Forgot your password?
typodupeerror
Space

Swarms of Small Satellites Set To Deliver Close To Real-Time Imagery of Earth 112

Posted by Unknown Lamer
from the mantrid-arm-thingies-with-cameras dept.
ananyo writes "A swarm of small satellites set to deliver close to real-time imagery of swathes of the planet is launching today. San Francisco-based Planet Labs, founded in 2010 by three former NASA scientists, is scheduled to launch 28 of its 'Doves' on 9 January. Each toaster-sized device weighs about 5 kilograms and can take images at a resolution of 3–5 metres. Meanwhile Skybox Imaging plans to launch a swarm of 24 satellites, each weighing about 100 kilograms, which will take images of 1 meter resolution or better. Skybox launched its first satellite on 21 November (and captured the first HD video of the world from space) and plans to launch another this year, followed by the remainder between 2015 and 2017. In a first — at least for civilian satellites — Skybox's devices will also stream short segments of near-live high-resolution video footage of the planet. So, too, will UrtheCast, a start-up based in Vancouver, Canada, whose cameras will hitch a ride on the International Space Station. Because the swarms are still to be launched, scientists have yet to fully assess the quality of the imagery. But the satellites' spatial resolutions of 1–5 metres are much higher than those of most scientific satellites. Landsat, NASA's Earth-observation workhorse, for example, has a resolution of 15–100 metres depending on the spectral frequency, with 30 metres in the visible-light range."
This discussion has been archived. No new comments can be posted.

Swarms of Small Satellites Set To Deliver Close To Real-Time Imagery of Earth

Comments Filter:
  • HD (Score:4, Informative)

    by Russ1642 (1087959) on Thursday January 09, 2014 @03:40PM (#45909811)

    I'm sure film cameras have been in space before and they are much higher quality than HD.

    • by s122604 (1018036)
      It makes you wonder if Satellites that small can achieve 1 meter resolution, what can the latest KH spy sats with their high focal length precision optics do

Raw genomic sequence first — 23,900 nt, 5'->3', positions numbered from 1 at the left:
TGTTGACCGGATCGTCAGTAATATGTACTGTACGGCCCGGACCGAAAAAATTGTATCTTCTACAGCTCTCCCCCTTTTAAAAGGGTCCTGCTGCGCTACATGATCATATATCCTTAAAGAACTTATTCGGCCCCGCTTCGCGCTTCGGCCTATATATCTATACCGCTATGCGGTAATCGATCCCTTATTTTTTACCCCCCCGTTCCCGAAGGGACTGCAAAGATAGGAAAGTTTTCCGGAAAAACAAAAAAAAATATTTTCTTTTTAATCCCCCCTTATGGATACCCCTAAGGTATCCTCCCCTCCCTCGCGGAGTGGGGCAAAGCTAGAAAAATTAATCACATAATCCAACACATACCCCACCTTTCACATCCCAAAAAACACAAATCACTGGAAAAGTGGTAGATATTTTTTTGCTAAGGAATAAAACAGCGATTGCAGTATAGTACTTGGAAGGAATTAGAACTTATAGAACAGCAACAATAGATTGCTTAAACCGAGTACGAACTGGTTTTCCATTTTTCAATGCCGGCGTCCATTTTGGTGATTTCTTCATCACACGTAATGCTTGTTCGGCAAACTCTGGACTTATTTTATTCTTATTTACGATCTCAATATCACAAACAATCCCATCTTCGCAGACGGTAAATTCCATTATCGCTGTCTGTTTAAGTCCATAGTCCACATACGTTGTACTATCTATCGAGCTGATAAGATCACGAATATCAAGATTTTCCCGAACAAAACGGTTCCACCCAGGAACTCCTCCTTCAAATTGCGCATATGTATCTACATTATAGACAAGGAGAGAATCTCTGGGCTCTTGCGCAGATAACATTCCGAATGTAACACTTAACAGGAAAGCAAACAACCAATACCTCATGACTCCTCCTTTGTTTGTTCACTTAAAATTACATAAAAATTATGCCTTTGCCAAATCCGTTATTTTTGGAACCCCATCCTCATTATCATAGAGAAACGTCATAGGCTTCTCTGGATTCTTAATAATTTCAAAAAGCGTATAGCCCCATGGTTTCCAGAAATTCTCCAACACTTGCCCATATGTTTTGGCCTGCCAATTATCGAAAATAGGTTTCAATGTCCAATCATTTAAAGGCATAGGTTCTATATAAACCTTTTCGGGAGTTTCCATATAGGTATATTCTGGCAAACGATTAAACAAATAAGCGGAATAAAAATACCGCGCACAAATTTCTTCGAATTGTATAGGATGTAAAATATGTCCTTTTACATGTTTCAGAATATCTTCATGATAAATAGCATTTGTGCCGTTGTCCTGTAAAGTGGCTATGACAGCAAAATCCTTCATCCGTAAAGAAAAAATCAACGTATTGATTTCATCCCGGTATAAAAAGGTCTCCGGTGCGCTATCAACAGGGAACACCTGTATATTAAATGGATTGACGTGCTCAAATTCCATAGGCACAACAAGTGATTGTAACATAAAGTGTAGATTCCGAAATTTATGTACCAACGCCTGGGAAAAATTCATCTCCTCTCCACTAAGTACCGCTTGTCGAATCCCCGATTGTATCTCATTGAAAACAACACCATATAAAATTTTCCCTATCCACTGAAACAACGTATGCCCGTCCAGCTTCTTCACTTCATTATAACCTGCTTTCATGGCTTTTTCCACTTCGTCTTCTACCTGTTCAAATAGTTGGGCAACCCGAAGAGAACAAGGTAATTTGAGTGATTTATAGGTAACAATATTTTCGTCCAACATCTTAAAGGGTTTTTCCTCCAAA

• by Russ1642 (1087959)

        They can probably see you typing in the password or your phone.

        • Re:HD (Score:5, Interesting)

          by bob_super (3391281) on Thursday January 09, 2014 @03:53PM (#45909995)

          But they're apparently not overhead often enough to distinguish a wedding from a terrorist training camp.

          • by Anonymous Coward

            But they're apparently not overhead often enough to distinguish a wedding from a terrorist training camp.

            Well it would help if the guests did not bring their AK-47s to the ceremony and empty their magazine shooting up into the air. Try throwing rice not lead.

          • To be fair, if you've been to a wedding with a BrideZilla, there may not be much difference between the two.
        • Re:HD (Score:5, Informative)

          by deroby (568773) <deroby@yucom.be> on Thursday January 09, 2014 @04:20PM (#45910347)

          Using toaster-size satellites, I very much doubt so.

          I seem to remember that doing so is impossible using 'normal' optics due simple physics. IIRC there is a limit to the resolution (expressed in radians) you can get for a given frequency for a given lens . Given the distance above our head these things fly this means there is a 'hard' maximum resolution these have and given what I remember from the article it was quite a bit above the ability to read the screen on your phone. The same /article/ (for the love of god I can't remember whether it was in print or some blog or something) stipulated that those pictures you see where they show you the playing-cards a man is holding are actually aerial pictures taken from specialised planes who happen to fly a LOT lower to the ground and also can carry big (heavy) lenses more easily.

          PS: I mention 'normal optics' because apparently (same long forgotten source) it should be possible to get much higher resolution by combining different satellites looking at the same target but flying some distance apart and combining their 'view' using some fancy mathematics.

          Doing some googling I stumble upon this that seems to conform the above : http://cosmoquest.org/forum/archive/index.php/t-2500.html [cosmoquest.org]

          • Unfortunately, most of your citations are from discussions back in 2007 when a 5MP camera was state of the art.